News of Twitter's initial public offering brings with it an array of questions, not least of which is a puzzling valuation picture compounded by serious questions over where the popular microblogging site goes from here.
Is it worth about $10 billion, as much of Wall Street figures? How about $100 billion, as no doubt its most ardent supporters hope?
Or, is it just another tech bust, an overvalued fad doomed to the dustbin of IPOs where such flameouts as Groupon reside?
Nick Colas, chief market strategist at ConvergEx, puts together the user base—200 million and counting—multiplied by per-user ad spending of $7 and margins of 30 percent to 40 percent, to arrive at $3.1 billion in ad revenue for 2015 and an $11.1 billion valuation.
But he also poses 10 issues, in the form of the pound-sign (#) hashtags the site users to identify subject matter.
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A summary (most of which is taken verbatim from a note Colas sent to clients):
Twitter's biggest strength right now is its growing importance in the land of social commerce sales...(accounting) for 22 percent of social-generated e-commerce sales during the second quarter of this year...Twitter is gaining on Facebook in terms of social media e-commerce sales referrals—and gaining fast. Advertisers are bound to take notice, and Twitter recently hired its first head of commerce to discover how users can shop via tweets.
Twitter users tend to live in upper-income households and to fall within the 18 to 35 year old category that advertisers target...Additionally, 22 percent of internet users who are on Twitter live in households earning more than $75,000 a year, versus 15 percent living in households making less than $30,000 a year.
Through the end of August, 131 companies have filed for an IPO this year, compared with just 91 during the same time period in 2012..So for companies in the market for an IPO, now is broadly-speaking a good time to get in on the action. Of course, we'll have to wait and see how much stock Twitter wants to sell.
(Read more: Twitter IPO: 'Grey market' indicates appetite high)
4. #Losing Control
Twitter's most high-profile weakness is the widespread gossip about its corporate culture...One anonymous blogger and apparent employee described the work culture as "good but chaotic" and said the firm was getting so big so fast that "communication is difficult, and duplicate work is starting to happen."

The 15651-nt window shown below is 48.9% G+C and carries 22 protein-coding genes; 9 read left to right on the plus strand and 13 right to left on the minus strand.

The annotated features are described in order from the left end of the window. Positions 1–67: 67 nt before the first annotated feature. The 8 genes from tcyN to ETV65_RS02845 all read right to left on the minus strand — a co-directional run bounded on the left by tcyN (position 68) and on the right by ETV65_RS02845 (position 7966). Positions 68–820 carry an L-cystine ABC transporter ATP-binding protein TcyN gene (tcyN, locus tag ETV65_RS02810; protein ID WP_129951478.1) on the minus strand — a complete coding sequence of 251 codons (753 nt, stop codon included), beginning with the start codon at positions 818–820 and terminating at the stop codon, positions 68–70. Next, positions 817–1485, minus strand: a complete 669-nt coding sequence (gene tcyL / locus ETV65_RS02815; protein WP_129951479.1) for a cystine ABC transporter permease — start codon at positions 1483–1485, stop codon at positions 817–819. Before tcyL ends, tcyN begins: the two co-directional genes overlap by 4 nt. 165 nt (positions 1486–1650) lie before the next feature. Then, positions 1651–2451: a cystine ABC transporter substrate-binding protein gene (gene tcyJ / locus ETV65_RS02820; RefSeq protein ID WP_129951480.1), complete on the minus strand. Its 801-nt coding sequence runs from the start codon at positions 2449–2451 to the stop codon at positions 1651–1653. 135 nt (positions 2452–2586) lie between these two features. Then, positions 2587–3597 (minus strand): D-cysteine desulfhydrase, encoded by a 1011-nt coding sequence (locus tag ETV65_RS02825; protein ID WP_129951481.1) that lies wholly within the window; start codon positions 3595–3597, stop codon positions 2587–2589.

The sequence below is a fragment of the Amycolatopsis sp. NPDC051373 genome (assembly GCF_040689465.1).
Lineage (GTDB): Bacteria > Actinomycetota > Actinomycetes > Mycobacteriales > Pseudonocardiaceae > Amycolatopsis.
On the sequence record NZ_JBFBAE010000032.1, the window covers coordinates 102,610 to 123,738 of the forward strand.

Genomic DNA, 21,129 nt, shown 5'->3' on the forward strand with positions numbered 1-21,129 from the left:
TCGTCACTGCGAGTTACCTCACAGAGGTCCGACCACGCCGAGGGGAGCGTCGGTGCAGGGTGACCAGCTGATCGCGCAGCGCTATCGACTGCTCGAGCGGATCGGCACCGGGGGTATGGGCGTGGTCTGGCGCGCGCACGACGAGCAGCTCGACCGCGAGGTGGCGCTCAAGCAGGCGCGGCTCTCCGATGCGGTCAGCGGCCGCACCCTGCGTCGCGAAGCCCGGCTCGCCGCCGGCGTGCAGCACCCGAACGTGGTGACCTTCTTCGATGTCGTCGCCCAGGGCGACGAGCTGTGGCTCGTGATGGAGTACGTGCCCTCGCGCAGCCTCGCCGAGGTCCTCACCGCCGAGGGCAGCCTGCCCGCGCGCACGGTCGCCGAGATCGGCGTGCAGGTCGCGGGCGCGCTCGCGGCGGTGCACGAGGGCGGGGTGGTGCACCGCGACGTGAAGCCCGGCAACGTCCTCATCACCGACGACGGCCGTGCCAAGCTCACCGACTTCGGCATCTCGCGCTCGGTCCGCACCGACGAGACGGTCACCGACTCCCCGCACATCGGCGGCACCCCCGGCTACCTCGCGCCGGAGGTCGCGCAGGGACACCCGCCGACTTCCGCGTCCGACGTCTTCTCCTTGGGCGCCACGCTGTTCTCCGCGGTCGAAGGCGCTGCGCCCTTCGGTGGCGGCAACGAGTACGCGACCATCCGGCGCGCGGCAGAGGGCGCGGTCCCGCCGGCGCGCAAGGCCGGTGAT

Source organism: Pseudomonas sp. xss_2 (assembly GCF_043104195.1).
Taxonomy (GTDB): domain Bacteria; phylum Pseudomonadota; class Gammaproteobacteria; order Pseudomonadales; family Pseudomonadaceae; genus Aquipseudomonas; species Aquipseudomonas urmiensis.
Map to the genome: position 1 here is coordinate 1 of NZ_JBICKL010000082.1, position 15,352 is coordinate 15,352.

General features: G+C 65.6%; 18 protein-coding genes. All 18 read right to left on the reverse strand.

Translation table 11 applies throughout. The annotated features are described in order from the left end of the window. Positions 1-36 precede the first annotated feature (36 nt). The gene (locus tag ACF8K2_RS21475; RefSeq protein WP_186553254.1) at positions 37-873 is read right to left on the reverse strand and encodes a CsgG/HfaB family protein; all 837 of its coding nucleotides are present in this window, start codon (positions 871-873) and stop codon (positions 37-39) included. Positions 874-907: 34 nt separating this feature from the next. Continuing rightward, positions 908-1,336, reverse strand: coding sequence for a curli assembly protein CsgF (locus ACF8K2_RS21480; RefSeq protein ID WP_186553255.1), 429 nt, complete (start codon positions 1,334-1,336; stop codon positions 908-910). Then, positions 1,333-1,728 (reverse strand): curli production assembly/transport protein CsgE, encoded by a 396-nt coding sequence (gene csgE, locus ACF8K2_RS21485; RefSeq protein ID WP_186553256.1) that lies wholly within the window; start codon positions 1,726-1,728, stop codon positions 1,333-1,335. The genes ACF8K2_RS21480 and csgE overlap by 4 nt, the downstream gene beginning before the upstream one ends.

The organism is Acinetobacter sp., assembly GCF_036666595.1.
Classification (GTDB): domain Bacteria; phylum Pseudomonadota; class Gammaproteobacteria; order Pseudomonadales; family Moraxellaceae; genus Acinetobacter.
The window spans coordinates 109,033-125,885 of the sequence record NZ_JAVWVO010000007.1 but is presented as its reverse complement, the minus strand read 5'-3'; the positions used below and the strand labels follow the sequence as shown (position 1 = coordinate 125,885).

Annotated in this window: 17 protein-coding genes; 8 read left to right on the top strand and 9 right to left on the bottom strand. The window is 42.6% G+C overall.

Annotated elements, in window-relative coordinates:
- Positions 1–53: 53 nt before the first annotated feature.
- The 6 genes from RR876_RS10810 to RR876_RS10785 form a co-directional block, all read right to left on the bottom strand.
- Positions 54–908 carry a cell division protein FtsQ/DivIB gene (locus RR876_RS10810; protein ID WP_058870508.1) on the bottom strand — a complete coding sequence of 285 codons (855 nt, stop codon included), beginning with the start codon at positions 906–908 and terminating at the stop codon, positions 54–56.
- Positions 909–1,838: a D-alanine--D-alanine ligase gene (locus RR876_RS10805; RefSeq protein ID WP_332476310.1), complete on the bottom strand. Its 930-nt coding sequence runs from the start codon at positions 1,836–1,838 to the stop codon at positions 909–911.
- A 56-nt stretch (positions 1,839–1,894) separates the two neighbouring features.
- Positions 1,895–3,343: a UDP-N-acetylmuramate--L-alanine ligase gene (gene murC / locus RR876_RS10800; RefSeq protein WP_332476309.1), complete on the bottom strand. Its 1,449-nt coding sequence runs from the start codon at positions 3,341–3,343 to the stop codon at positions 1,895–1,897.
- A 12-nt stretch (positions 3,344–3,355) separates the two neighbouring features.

Former employees also opened up to the press about structural flaws. According to Business Insider, sources say Twitter started with mediocre engineering talent (which isn't all that uncommon in Silicon Valley), but it magnified the issue by promoting them into positions of power and allowing them to hire their own teams, rather than choosing the best talent for the most important roles.
E-commerce conversion rates are another thorn...Facebook's social commerce conversion rate is anywhere from 1.08 percent to 3.3 percent...These numbers are nothing to brag about, but Twitter's projected conversion rate range of 0.36 percent to 0.9 percent is significantly lower.
As for opportunities, Twitter has several in the pipeline, as it focuses on building out its advertising system and firming up revenue growth in the wake of its IPO...The opportunity to continue raising ad prices and improve the appeal of promoted tweets represents potential key drivers of revenue.
(Read more: The bizarre reason why revenue growth will be tiny)
Another opportunity involves Twitter's deal with ESPN...This finally affords Twitter access into the world of TV, something the company had been interested in for a while
Corporate customer service accounts, too, could offer future benefits for Twitter...It's clear that top brands are making the effort to communicate with their customers via social media platforms, though the process has yet to prove efficient.
Facebook dominates the social media arena right now, but Pinterest appears to be Twitter's greatest threat. Three distinct studies on the average value of online orders stemming from social media sites all came to the conclusion that Pinterest leads both Facebook and Twitter in referring big spenders to retailers' websites.
To get to a major valuation—Colas suggests $100 billion—Twitter needs to grow organically, develop other business lines, and garner interest as a takeover target.
Expansion is evident, but missing from the story is a clear corporate vision. The underlying factor in all successful tech companies is the ability to create products that people will pay for and enjoy, over and over and over. People thought Groupon, too, was worth about $10 billion before its IPO, and that hasn't turned into a success story. If Twitter is going to go the way of the Amazon, Google, Apple, etc. then investors need more clarity on its path. Otherwise we're in for another Groupon.
_ By CNBC's Jeff Cox. Follow him @JeffCoxCNBCcom on Twitter.